The metal straps of the space suit are tightened. The heartbeat and pulse monitor that is embedded in her body is pulled and tested. The device which is installed deep in between her chest and stomach cavity is used to tether her to another device. The sanitation unit is also installed inside her anus. A few splices of film reel show her being fed a gelatinous substance in the lab. In another clip, she is being placed inside a tiny cage filled with wires and cables, heat-absorbing padding and soft foam to pack the space in between. In yet another clip, her device is being adjusted as the mass of bloodied muscle and soft tissue padding the metal device can be seen.

In all the clips we see the wide-eyed, silent and trusting Laika obediently allowing all the procedural and preparatory work with the guilelessness and trust of a freshly bathed baby. Lifting a leg to allow the harness to be placed, moving her neck so that a metal clasp could be tightened. Looked up, eyes beady and bright, to confirm that it was all working, it was all as it should be. In stark contrast, there are the wild strays of today in Moscow. Unstoppable. free, owning the spaces they occupy on the street.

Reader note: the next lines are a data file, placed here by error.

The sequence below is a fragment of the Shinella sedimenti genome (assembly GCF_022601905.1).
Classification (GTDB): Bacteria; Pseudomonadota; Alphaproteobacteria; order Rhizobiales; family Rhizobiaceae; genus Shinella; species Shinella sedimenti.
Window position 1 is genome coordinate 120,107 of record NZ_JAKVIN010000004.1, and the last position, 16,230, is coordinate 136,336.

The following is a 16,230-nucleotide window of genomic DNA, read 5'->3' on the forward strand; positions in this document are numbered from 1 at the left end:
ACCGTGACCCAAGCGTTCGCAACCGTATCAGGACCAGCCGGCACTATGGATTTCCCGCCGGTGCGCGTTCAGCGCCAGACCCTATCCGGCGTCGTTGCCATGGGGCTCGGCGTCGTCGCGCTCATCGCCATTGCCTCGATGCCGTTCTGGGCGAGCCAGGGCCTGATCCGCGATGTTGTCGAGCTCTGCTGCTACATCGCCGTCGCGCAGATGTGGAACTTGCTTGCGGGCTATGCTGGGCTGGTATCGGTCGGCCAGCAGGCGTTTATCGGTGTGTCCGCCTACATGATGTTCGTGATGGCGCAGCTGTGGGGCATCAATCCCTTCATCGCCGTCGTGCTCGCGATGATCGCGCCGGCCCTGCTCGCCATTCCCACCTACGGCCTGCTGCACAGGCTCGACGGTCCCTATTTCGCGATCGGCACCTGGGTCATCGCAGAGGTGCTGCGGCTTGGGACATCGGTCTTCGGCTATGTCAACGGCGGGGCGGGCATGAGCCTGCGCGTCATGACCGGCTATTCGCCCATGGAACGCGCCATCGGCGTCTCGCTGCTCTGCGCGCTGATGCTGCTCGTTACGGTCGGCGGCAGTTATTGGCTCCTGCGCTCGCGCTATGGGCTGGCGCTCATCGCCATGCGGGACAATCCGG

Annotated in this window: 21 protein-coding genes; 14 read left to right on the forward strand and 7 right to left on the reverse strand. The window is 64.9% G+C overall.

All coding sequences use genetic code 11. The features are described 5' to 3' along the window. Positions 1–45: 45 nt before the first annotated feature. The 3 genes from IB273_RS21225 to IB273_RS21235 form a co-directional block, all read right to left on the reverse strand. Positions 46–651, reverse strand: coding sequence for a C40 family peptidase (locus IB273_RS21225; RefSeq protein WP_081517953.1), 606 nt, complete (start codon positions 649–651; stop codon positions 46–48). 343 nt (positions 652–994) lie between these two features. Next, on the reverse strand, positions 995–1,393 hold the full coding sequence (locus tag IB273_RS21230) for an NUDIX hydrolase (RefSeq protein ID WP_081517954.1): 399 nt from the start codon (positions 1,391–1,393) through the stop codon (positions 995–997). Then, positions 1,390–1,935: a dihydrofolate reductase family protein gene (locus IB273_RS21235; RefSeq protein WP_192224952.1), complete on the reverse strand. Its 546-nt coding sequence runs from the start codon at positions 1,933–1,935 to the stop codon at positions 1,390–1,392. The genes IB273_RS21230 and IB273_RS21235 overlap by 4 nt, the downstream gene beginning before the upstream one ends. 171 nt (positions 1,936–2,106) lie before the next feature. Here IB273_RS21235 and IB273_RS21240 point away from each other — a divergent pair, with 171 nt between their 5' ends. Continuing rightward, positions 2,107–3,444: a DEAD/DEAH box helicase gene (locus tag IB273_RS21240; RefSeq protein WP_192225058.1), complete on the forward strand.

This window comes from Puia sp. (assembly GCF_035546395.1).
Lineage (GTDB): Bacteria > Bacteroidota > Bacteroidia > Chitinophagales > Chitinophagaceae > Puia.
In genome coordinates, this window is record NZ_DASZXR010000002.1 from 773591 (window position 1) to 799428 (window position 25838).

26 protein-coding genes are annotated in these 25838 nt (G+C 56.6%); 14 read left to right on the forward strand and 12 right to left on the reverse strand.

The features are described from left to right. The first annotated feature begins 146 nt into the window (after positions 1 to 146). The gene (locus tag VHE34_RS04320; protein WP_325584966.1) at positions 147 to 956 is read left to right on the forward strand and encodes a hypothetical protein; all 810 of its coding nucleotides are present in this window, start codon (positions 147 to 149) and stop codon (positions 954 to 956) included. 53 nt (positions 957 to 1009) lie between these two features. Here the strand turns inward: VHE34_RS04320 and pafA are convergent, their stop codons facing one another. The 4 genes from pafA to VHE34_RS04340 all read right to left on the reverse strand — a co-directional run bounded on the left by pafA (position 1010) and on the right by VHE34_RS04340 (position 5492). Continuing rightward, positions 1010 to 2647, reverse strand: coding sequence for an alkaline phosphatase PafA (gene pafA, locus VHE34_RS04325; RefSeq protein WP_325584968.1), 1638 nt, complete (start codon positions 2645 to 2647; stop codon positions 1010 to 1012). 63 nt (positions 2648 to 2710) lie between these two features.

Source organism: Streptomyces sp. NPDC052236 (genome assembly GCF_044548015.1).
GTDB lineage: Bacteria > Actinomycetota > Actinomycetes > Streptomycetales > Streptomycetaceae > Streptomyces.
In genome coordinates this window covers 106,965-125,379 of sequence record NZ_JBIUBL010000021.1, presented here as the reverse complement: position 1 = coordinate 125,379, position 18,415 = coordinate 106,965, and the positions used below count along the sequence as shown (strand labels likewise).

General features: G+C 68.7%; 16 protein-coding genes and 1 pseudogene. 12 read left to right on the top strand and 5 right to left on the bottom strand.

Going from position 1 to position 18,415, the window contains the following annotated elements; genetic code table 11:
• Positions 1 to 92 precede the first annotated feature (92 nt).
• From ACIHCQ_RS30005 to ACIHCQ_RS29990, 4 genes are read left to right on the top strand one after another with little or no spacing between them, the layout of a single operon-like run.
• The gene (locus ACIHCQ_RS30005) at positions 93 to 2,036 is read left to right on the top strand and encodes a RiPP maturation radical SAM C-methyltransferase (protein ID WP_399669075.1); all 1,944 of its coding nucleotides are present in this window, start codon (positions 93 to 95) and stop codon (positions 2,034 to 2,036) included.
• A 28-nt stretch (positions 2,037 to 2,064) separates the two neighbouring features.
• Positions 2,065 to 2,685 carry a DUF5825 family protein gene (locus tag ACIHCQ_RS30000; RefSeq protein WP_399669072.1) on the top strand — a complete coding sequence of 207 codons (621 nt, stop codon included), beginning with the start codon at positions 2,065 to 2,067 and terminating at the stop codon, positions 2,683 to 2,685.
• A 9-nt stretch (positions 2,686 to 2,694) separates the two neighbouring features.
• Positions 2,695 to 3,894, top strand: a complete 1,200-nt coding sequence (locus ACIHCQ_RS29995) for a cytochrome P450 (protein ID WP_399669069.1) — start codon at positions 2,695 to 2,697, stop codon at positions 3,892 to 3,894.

The filmmakers leave the viewer to connect the dots and make sense of the contrast between these two sets of images. One black and white and state-controlled and released. The other, in color, created by an independent group of filmmakers and filmed using lenses and rigs that show the viewer the universe from the point of view of the dogs, their rhythmic irregular motion letting the viewer know that they are free. No need for any thumbs-ups here. The camera is always at the same height and range that the dogs see. Even the humans they pass are always seen from the point of view of the dog; their width, girth and height foreground such shots.

When I came across these shots, I wondered what the dogs sensed when they saw the humans they encountered. And what did the filmmakers see?